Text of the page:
24-Mar-2002 -- After having passed Ascension Island we continued sailing
to Montevideo, in order to refuel the ship there prior proceeding to the
(Argentina) for loading mandarins, lemons, apples and pears for Russia.
There are various offshore island groups, seamounts and banks which lie in
the Atlantic Ocean to the East of South America. Some of these lie in the
path of some of the major ocean routes leading from Europe and Africa to
South American ports.
Most of these offshore islands and banks are located within two distinct
areas: the Northern Group which extends up to 500 n. miles NE and 600 n.
miles WNW of Cabo Calcanhar, and the Southern Group that extends up to 620
n. miles East of the mainland between the parallels of 15°S and 22°S.
Ilha da Trindade, together with Ilhas Martin Vaz is part of the Southern Group.
The islands are volcanic in origin, generally steep and rocky with shoals
and isolated submerged rocks surrounding them.
At 08:41 hrs am we were at the Confluence (only 18.5 m off
in the NW) and could see Ilha da Trindade. The island of Martin Vaz is too low
and could unfortunately not been sighted from the Point.
Ilha da Trindade is a rugged, arid mass of volcanic
rock which has several remarkable peaks, of which the highest is Pico
Desejado with an elevation of 600 m (1,965 ft).
We wanted to watch this island better and so we went closer
In the SE of the island there is the Morro Pão de Azucar (Sugarloaf
391 m (1,284 ft) high, called so due to his perfect resemblance to the
famous mountain at Rio de Janeiro.
On the NW side there is a conspicuous peak in the form of an obelisk or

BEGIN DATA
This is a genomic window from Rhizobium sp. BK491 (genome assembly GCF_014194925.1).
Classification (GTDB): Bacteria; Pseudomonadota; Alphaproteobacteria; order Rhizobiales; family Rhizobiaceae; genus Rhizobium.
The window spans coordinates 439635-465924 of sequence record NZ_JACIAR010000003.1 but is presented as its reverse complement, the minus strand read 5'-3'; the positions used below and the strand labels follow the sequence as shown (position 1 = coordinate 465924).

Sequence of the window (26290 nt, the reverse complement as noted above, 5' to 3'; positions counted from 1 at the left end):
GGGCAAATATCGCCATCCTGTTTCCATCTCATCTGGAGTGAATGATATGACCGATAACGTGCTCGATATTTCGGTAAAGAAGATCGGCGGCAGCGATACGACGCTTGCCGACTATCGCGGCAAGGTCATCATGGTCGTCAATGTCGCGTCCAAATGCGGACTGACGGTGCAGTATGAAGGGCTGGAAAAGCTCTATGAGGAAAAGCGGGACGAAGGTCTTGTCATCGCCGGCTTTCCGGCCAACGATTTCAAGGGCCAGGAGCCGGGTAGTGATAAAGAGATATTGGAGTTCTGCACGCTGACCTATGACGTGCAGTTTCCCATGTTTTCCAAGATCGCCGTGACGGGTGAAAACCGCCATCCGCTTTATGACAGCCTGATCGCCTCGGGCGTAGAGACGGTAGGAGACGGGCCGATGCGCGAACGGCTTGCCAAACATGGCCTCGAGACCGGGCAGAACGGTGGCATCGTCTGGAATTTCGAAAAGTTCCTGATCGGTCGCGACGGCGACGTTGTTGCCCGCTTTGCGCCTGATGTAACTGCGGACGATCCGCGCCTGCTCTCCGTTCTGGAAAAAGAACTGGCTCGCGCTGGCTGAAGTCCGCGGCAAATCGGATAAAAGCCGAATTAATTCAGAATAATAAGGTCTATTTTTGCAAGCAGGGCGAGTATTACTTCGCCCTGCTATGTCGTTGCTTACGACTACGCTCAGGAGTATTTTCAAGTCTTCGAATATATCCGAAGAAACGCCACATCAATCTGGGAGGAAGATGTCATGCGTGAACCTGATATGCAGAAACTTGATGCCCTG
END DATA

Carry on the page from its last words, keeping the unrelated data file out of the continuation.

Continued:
cylinder, slightly inclined and named Pico Monumento. It is 428 m (1,406 ft)
The coast is steep and almost enitrely fringed by coral reefs and ledges of
rock on which the sea breaks with great violence. There are a few small
beaches where landing is possible, but only during offshore winds.
On the NE coast of the island there is a military garrison.
We passed Ilha da Trindade on its West side.
Chief Officer Valentyn Smirnov from Sevastopol (Ukraine)
is carefully watching the operation from the Engine Control panel.
This time Captain Peter introduced another crewmember to the Confluence
Project, too. It is our Second Officer, Volodymyr Sydorenko from Odessa (Ukraine). On the picture he is studying the plan of
our visit, well according to the motto:
"Plan what you do - and do what you plan"!
(Information obtained partly from Nautical Publication Nr. 5, South America
Vol I, "The Coast from Cabo Orange to Cabo Tres Puntas", 13th ed. 1999,
British Admiralty, Hydrographer of the Navy, Ministry of Defense,